The first answer to the question regarding the destruction of the temple is found in verses 8-24.  The answer to the second question regarding His coming and the end of the age is found in verses 25 -36.  Now another key to help us understand this is found in vs. 24 which says concerning the Jews, “and they will fall by the edge of the sword, and will be led captive into all the nations; and Jerusalem will be trampled under foot by the Gentiles until the times of the Gentiles are fulfilled.” 

So because of time constraints this morning I am going to give you the Cliff notes version of interpretation, which is that there are 3 ages presented in the Bible.  There was the ancient age, the time before Noah up until the flood.  That lasted approximately 2000 years.  Then there was the age of the Jews starting with Abraham up to the time of Christ.  That was approximately another 2000 years.  And then as indicated in vs. 24, there is the age of the Gentiles, which has lasted about another 2000 years.  I happen to believe that the end of the age of the Gentiles is very soon.  Perhaps in our lifetime.  Six thousand years have past, and three ages have been instituted and are now drawing to a close.  And I believe the coming seventh millennium symbolizes the time when Christ will come back and rule the world, as a new heaven and new earth, for eternity.  It is the eternal rest that was promised by the symbol of the Sabbath, the seventh day. 

So the ancient age ended with destruction of all human flesh.  It ended with the flood.  Then after that God instituted a second age; the age of the Jews which started with a promise to a Abraham that he would have a son, and that from his seed would come a nation, and from that seed would come one from whom the whole world would be blessed.  That second age, the age of the Jews would also come to an end, just as the first did.  The ancient age was evil, they rejected God, they co-married with demons, they were exceedingly wicked, and so God brought judgment upon the whole earth save 8 persons. 

And the second age of the Jews was evil as well.  So Jesus predicts the judgment upon the age of the Jews.  He prefaces it by saying that the temple, which was the center of Judaism, the center of Israel in the capital city of Israel, Jerusalem would be destroyed.  And so up through vs. 24 Jesus is describing the judgment upon the temple, Jerusalem, and the Jews because they rejected the manifestation of the  Son of God and put Him to death.  History tells us that this judgment happened just as Jesus predicted just about 38 years after His death, in 70AD. 

Then in vs. 25 through 36, Jesus predicts the future judgment upon the world, all the nations, which is categorized as the end of the age of the Gentiles.  In this last judgment, Peter says that the world at that time will be judged by fire. 2Pet. 3:3-13 “Know this first of all, that in the last days mockers will come with their mocking, following after their own lusts,  and saying, ‘Where is the promise of His coming? For ever since the fathers fell asleep, all continues just as it was from the beginning of creation.’  For when they maintain this, it escapes their notice that by the word of God the heavens existed long ago and the earth was formed out of water and by water,  through which the world at that time was destroyed, being flooded with water.  But by His word the present heavens and earth are being reserved for fire, kept for the day of judgment and destruction of ungodly men.”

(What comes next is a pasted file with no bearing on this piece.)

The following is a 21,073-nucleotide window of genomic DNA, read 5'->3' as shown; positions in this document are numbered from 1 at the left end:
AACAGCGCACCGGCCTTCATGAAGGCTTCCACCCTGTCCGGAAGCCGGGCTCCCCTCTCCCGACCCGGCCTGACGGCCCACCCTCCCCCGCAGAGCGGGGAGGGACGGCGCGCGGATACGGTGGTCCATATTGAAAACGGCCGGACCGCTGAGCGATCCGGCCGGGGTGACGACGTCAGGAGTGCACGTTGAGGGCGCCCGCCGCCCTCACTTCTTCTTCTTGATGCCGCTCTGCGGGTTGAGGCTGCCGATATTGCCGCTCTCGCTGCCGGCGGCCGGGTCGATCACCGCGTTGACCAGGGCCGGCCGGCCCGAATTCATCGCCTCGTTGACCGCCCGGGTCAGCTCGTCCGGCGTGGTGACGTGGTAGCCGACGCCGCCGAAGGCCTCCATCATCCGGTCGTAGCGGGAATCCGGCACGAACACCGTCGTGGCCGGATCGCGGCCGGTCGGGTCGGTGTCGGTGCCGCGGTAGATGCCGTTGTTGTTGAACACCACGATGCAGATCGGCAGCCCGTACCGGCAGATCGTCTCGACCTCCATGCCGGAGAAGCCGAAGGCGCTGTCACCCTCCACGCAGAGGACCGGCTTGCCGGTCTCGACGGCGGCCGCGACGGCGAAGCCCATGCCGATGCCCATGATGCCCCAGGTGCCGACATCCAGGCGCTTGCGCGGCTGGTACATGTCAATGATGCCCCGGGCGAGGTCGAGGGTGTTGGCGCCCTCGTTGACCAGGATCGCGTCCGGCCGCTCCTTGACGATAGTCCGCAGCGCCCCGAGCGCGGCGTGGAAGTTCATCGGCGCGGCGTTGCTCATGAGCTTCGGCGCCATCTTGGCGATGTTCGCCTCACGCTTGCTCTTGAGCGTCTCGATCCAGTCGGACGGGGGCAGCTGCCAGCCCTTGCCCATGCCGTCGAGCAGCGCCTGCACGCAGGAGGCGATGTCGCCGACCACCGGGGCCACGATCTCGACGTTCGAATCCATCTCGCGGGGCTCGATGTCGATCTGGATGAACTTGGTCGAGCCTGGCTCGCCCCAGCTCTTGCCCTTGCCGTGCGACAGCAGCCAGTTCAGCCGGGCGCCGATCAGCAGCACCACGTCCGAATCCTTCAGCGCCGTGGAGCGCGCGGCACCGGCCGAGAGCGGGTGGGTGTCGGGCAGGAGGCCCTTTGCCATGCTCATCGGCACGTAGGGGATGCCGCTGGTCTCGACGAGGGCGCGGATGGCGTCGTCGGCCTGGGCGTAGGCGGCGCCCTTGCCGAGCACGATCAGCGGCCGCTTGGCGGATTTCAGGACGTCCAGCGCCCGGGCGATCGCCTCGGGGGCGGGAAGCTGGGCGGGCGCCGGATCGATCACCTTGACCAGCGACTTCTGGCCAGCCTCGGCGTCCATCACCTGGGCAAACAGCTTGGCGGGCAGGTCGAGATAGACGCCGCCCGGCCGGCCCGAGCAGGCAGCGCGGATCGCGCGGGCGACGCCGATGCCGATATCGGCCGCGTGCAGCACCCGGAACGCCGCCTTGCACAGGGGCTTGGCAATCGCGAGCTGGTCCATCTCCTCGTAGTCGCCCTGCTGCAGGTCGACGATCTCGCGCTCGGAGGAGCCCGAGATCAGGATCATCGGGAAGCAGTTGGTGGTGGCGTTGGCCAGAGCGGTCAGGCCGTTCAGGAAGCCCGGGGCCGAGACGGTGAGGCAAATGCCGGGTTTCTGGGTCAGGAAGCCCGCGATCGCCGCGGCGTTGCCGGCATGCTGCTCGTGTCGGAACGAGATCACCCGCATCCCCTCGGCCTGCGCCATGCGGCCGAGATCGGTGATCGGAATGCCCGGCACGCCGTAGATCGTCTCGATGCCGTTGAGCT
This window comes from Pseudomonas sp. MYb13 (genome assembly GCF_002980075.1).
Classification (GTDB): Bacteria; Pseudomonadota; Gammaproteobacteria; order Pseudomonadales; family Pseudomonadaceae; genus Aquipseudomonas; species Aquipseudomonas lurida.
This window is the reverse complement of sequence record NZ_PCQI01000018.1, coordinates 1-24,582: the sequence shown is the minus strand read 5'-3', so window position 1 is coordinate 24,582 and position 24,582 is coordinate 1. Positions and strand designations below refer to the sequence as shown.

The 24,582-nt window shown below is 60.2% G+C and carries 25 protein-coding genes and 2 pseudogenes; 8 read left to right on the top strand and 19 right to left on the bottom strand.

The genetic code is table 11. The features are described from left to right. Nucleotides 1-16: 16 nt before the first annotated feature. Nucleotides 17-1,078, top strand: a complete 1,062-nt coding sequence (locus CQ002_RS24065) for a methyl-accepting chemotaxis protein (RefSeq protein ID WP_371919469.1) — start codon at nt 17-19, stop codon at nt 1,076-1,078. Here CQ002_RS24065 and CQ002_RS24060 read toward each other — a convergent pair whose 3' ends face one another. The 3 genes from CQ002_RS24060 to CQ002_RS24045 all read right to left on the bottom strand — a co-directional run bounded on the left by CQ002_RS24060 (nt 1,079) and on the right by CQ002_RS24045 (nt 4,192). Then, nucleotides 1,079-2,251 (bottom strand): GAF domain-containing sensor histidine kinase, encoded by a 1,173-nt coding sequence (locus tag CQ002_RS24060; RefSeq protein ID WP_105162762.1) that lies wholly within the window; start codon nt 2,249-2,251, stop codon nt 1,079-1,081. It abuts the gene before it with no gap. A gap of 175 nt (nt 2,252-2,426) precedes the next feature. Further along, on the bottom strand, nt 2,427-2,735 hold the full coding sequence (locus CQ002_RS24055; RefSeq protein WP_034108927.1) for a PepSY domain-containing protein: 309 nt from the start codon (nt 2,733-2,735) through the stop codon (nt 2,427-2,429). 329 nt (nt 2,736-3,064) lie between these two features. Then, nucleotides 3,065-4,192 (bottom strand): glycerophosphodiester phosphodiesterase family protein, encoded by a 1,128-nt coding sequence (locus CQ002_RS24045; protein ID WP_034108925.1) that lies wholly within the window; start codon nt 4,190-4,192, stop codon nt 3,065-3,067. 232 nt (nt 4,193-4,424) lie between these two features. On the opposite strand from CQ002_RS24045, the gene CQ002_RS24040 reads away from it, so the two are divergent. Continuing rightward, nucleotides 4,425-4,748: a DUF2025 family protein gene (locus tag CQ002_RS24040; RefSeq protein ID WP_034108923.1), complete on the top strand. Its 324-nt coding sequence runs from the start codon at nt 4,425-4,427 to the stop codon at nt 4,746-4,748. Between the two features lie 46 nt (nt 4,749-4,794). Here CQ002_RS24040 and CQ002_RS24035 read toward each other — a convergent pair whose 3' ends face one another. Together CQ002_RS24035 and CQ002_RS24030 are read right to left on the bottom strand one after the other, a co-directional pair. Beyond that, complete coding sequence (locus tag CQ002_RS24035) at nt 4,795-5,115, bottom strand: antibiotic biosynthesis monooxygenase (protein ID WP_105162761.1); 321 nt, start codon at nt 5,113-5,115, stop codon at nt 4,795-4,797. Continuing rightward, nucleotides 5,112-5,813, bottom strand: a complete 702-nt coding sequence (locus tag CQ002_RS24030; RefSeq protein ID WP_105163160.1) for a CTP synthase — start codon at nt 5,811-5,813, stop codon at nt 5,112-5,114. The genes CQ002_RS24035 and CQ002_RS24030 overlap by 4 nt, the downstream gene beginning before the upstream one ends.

Now that’s the overview.  Let’s look then at some of the details of the judgment of each of the last two ages.  As Jesus begins in vs. 8, He is addressing particularly the 12 disciples who are with Him on the Mount of Olives a couple of nights before His crucifixion.  He primarily wants to prepare them for what is going to happen after He is crucified.  And so He begins by saying, “Don’t be misled. Don’t be fooled by people running around claiming that I have returned.  Or that the end of the world is at hand.  Beware of false teachers who will come after My death and try to mislead you.” 

And Jesus is rightly concerned because He knows that it is going to be a long time before He returns in power.  He knows a lot of things are going to happen which are going to rock the faith of the church.  He says in vs. 9 that there are going to be a lot of wars and disturbances, but not to be terrified by that, because the end does not follow immediately. It’s going to be a long time.  Rome would go through tremendous political upheaval in the next 35 years or so.  Emperors would be assassinated one after another sometimes within the space of just three months.

But remember, though this might sound like He is talking about events today, He is actually addressing their question regarding the destruction of the temple. He goes on to say that nation will rise against nation, and kingdom against kingdom, and there will be great earthquakes and plages and famines and terrors and great signs from heaven.  Again, that sounds like something out of Revelation that we would ascribe to modern day events.  But vs. 12 makes it clear that He is still speaking to the disciples in regards to the destruction of the temple and the end of the Jewish age.

And historians tell us that many of those things did happen prior to the destruction of Jerusalem.  For instance, there were comets that were seen in the sky such as Haley’s comet during the reign of Nero that caused great concern among the people of that day.  There were famines.  There were earthquakes and there were many uprisings and wars.